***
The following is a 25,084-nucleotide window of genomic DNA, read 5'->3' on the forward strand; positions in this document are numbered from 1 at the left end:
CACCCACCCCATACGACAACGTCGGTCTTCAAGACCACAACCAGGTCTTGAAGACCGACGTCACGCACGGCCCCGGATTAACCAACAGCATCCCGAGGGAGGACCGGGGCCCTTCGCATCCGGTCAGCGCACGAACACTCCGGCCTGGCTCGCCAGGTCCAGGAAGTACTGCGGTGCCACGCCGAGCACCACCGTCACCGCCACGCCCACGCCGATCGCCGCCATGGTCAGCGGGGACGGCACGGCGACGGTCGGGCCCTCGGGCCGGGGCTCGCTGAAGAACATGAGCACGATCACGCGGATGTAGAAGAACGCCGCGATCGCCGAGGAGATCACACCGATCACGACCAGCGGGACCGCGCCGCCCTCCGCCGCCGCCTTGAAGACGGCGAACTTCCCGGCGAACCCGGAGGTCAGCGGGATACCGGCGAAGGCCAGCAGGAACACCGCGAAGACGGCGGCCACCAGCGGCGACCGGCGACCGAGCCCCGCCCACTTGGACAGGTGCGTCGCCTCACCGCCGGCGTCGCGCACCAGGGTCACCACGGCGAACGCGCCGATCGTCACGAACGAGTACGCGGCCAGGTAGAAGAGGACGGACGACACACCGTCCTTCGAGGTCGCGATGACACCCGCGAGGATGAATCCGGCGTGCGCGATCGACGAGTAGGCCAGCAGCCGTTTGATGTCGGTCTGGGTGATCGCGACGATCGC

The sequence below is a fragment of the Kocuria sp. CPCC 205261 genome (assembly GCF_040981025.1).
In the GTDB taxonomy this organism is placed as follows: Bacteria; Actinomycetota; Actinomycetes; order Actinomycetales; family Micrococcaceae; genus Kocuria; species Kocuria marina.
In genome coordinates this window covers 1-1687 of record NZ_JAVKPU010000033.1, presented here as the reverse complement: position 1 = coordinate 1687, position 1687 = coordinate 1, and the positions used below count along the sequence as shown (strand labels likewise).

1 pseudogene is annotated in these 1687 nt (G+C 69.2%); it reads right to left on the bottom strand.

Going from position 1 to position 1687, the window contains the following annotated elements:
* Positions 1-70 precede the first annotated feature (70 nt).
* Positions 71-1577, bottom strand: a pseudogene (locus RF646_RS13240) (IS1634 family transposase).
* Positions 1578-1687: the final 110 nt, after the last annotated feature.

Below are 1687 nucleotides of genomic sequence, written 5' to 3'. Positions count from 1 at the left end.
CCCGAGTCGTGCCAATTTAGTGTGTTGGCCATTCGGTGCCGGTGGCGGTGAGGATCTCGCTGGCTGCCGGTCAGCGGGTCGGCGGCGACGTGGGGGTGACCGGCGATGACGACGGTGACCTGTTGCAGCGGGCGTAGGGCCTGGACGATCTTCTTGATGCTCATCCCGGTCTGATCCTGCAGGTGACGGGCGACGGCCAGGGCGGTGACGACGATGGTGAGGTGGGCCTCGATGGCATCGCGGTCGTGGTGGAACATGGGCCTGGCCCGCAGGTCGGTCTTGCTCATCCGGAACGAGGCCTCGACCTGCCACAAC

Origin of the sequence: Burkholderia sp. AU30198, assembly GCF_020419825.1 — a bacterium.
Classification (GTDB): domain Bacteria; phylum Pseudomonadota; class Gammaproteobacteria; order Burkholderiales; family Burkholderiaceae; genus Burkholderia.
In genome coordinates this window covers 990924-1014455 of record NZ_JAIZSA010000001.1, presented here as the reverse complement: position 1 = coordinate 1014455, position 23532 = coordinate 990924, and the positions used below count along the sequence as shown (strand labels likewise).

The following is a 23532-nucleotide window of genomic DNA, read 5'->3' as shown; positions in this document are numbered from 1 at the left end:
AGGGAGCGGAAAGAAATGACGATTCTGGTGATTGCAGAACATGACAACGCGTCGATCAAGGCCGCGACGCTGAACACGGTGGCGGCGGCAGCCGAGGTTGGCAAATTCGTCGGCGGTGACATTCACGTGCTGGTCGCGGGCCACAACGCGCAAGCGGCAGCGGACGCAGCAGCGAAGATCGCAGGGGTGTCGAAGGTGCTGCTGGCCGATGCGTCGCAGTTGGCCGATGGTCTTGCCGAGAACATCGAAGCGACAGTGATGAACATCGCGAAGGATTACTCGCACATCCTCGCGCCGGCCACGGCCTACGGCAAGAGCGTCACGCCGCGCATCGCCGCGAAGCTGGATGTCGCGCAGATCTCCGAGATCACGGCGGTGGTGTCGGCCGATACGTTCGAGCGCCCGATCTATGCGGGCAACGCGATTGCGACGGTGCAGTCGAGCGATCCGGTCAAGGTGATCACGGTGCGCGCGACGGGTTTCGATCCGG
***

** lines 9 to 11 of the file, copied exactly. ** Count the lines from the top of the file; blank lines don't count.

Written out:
* Positions 71-1577, bottom strand: a pseudogene (locus RF646_RS13240) (IS1634 family transposase).
* Positions 1578-1687: the final 110 nt, after the last annotated feature.

Below are 1687 nucleotides of genomic sequence, written 5' to 3'. Positions count from 1 at the left end.